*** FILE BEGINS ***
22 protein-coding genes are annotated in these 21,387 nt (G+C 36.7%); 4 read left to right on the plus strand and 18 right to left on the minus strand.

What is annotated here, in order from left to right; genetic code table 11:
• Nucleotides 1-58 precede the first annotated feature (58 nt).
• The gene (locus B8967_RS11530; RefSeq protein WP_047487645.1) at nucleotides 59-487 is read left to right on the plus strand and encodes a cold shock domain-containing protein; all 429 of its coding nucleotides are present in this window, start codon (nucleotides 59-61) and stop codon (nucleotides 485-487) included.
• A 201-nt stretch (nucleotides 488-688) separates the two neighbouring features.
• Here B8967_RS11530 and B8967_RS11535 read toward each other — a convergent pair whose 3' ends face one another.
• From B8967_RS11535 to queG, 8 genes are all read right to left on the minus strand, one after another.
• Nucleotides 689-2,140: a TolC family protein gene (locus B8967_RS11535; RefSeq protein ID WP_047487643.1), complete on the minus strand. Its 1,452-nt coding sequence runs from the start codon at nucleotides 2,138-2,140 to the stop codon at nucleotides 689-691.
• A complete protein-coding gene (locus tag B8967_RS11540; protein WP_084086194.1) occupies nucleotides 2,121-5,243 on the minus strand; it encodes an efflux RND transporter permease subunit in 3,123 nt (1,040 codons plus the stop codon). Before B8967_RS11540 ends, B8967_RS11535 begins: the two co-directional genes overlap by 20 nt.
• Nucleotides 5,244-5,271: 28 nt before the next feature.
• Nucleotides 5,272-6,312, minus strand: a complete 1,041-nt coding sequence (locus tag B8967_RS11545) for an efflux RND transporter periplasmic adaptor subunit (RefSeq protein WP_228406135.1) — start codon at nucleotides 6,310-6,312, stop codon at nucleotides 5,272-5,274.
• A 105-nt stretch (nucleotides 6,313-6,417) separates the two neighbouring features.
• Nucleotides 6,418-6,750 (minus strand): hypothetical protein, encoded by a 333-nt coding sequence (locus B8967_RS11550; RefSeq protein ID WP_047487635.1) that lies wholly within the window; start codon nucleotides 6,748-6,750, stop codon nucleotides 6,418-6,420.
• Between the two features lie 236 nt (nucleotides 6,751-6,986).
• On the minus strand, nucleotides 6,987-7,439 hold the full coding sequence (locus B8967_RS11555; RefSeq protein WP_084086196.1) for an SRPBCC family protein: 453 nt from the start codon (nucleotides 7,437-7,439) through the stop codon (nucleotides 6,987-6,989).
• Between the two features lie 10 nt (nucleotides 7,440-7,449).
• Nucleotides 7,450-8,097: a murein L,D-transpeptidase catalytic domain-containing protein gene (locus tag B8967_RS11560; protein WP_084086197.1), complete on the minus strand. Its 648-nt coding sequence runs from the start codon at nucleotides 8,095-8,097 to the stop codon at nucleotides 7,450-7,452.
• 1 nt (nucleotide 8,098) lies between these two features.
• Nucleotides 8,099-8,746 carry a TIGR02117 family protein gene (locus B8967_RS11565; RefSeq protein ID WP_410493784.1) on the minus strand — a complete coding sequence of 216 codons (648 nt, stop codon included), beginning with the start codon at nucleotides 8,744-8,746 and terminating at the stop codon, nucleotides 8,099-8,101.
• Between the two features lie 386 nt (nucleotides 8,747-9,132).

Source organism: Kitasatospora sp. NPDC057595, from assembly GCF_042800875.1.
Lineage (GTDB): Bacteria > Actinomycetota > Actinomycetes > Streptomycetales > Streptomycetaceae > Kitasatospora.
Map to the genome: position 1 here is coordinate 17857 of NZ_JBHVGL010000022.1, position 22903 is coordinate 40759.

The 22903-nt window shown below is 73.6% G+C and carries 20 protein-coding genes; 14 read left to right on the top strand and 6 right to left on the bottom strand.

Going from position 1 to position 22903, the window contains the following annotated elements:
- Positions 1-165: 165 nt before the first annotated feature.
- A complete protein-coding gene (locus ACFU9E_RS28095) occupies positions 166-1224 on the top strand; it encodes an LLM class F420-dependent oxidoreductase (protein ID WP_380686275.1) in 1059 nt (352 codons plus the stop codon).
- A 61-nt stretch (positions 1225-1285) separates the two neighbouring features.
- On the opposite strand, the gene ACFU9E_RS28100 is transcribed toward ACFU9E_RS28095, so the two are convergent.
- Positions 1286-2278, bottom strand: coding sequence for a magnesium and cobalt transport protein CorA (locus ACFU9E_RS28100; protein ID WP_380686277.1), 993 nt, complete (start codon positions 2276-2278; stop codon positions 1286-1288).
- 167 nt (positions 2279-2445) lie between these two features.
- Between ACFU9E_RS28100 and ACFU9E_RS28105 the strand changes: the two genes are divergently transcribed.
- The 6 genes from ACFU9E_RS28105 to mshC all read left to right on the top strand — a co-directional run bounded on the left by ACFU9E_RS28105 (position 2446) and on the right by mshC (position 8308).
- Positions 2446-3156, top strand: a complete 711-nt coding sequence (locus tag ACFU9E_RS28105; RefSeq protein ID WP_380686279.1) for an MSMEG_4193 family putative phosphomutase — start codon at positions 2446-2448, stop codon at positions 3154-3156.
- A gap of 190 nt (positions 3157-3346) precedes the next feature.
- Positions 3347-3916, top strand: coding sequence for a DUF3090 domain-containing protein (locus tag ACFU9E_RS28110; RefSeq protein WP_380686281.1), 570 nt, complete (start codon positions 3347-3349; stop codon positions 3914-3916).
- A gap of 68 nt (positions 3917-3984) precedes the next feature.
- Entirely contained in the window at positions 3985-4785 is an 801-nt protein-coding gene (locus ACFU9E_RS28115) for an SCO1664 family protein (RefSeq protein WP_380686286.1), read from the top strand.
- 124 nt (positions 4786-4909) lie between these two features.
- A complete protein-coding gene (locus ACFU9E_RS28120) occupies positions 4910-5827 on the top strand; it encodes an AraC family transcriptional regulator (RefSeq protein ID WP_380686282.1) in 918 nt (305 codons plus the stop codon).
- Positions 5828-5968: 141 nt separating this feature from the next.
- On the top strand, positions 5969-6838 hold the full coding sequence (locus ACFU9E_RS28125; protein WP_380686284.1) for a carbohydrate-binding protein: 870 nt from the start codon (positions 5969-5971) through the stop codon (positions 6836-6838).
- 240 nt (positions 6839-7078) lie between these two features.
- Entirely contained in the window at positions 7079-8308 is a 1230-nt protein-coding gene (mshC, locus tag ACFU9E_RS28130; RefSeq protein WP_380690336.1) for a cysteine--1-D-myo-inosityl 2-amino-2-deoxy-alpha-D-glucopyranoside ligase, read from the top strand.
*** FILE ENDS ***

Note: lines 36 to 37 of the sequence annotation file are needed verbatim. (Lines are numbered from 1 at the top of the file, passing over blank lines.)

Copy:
- Positions 3347-3916, top strand: coding sequence for a DUF3090 domain-containing protein (locus tag ACFU9E_RS28110; RefSeq protein WP_380686281.1), 570 nt, complete (start codon positions 3347-3349; stop codon positions 3914-3916).
- A gap of 68 nt (positions 3917-3984) precedes the next feature.